Following Brazil’s example | AGÊNCIA FAPESP

Specialists affirm that Brazilian ethanol is an example of how industrialized nations can substitute part of their energy grids with renewable energy (photo:Eduardo Cesar)

Following Brazil’s example

September 07, 2011

By Elton Alisson, from Campos do Jordão

Agência FAPESP –
Brazilian ethanol is a good example of how industrialized countries can make biofuels an alternative in substituting part of their energy grids with a source of renewable energy. The evaluation was made by the participants of a round-table discussion on the volume of biofuels that could be produced in the world, held during the first Brazilian Bioenergy Science and Technology Conference (BBEST), held August 14-18 in Campos do Jordão.

According to data presented by Carlos Henrique de Brito Cruz, scientific director of FAPESP, some 47% of the energy consumed in Brazil today comes from renewable sources, as compared to the global average of 13% and 7.2% in countries in the Organization for Economic Cooperation and Development (OECD).

Of the total renewable energy used in Brazil, 18% is derived from sugarcane. “This is something very important and leads us to believe that it’s possible for other industrialized nations to get over 25% of their energy from renewable sources,” he said.

Brito Cruz also pointed out an uncommon situation in the State of São Paulo, which is responsible for 34% of Brazil’s GDP: the number of automobiles in relation to the population is comparable to that in countries like France, Spain and Japan.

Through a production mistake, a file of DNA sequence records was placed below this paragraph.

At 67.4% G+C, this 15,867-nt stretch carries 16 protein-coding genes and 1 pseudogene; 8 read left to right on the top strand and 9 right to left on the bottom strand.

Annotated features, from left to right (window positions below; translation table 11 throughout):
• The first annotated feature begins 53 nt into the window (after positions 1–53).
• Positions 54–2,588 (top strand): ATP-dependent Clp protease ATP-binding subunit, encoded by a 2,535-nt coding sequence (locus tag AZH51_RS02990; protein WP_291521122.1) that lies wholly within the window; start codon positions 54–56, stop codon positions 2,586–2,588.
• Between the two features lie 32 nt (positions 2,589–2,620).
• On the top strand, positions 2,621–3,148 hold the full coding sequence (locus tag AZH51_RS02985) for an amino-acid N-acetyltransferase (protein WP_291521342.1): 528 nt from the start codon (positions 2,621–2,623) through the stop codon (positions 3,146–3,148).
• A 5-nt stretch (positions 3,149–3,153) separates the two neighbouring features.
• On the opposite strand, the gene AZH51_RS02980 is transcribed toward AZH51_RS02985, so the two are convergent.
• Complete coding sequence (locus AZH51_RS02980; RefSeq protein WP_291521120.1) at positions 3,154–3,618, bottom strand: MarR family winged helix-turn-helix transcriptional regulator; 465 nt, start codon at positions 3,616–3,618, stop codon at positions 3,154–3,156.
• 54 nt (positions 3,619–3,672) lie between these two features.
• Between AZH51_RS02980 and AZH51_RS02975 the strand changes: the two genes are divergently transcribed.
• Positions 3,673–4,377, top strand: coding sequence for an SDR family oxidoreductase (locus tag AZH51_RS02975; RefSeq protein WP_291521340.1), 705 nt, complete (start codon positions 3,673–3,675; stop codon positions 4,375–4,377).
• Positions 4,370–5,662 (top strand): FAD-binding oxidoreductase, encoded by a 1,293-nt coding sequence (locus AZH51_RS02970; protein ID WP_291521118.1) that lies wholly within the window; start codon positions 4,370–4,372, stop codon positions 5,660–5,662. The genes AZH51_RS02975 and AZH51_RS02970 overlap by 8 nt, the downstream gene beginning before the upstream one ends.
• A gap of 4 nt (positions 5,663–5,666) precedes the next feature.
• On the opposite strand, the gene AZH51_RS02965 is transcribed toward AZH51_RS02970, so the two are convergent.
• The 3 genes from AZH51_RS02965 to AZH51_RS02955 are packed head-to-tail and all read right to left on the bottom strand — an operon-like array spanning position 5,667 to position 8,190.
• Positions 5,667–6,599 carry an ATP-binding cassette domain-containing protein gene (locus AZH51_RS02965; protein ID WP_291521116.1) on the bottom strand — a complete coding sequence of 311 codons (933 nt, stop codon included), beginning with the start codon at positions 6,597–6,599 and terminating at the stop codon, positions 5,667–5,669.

And the use of sugarcane ethanol by the state’s fleet of vehicles, which consumes 63% of the ethanol produced in the country, made the share of petroleum in the state energy matrix fall from 60% to 33% between 1980 and 2008. 

“This also shows that, in some parts of the world, it is possible to double the share of biofuel in energy grids,” he said.

According to Richard Flavell, scientific director of bioenergy company Ceres, the quantity of bioenergy to be produced in the world in order to partially substitute petroleum in coming years will depend not only on factors like availability of land for crops convertible into fuel, but also the way in which this process is implemented. 

“Meeting this goal will depend on the successful creation of economically viable, stable and sustainable production channels like those that exist in Brazil for sugarcane ethanol production,” he stated.
Flavell also referred to other points such as governmental policy, national and international legislation, making the conversion of lignocellulosic biomass to biofuels into a profitable business and the production costs of raw materials as factors that will impact the development of biofuels around the world.

Jeremy Woods, professor at the Imperial College London, listed four fundamental pathways to increasing the supply of biomass. “It will be necessary to increase the growing area for plant crops that can be converted to biofuels on a national and global scale, to increase profits, reduce costs and increase efficiency in production, conversion and the use of biomass, integrating benefits,” he said.

In the opinion of Luiz Carlos Corrêa Carvalho, vice-president of the Brazilian Agribusiness Association (Abag), some of the main challenges for Brazilian ethanol are to bring back the investment cycle to the sector, which was affected by the global economic crisis in 2008, in addition to reducing seasonal issues and price volatility of the fuel and increasing investments in research and development in the sector. 

“This will have important consequences in reducing costs of producing Brazilian ethanol,” he said.

The 1st BBEST received funding from FAPESP, BIOEN-FAPESP, CNPq, Capes, CTBE, UNICA, Braskem, Embraer, BP Biofuels Brazil, Monsanto and Oxiteno.

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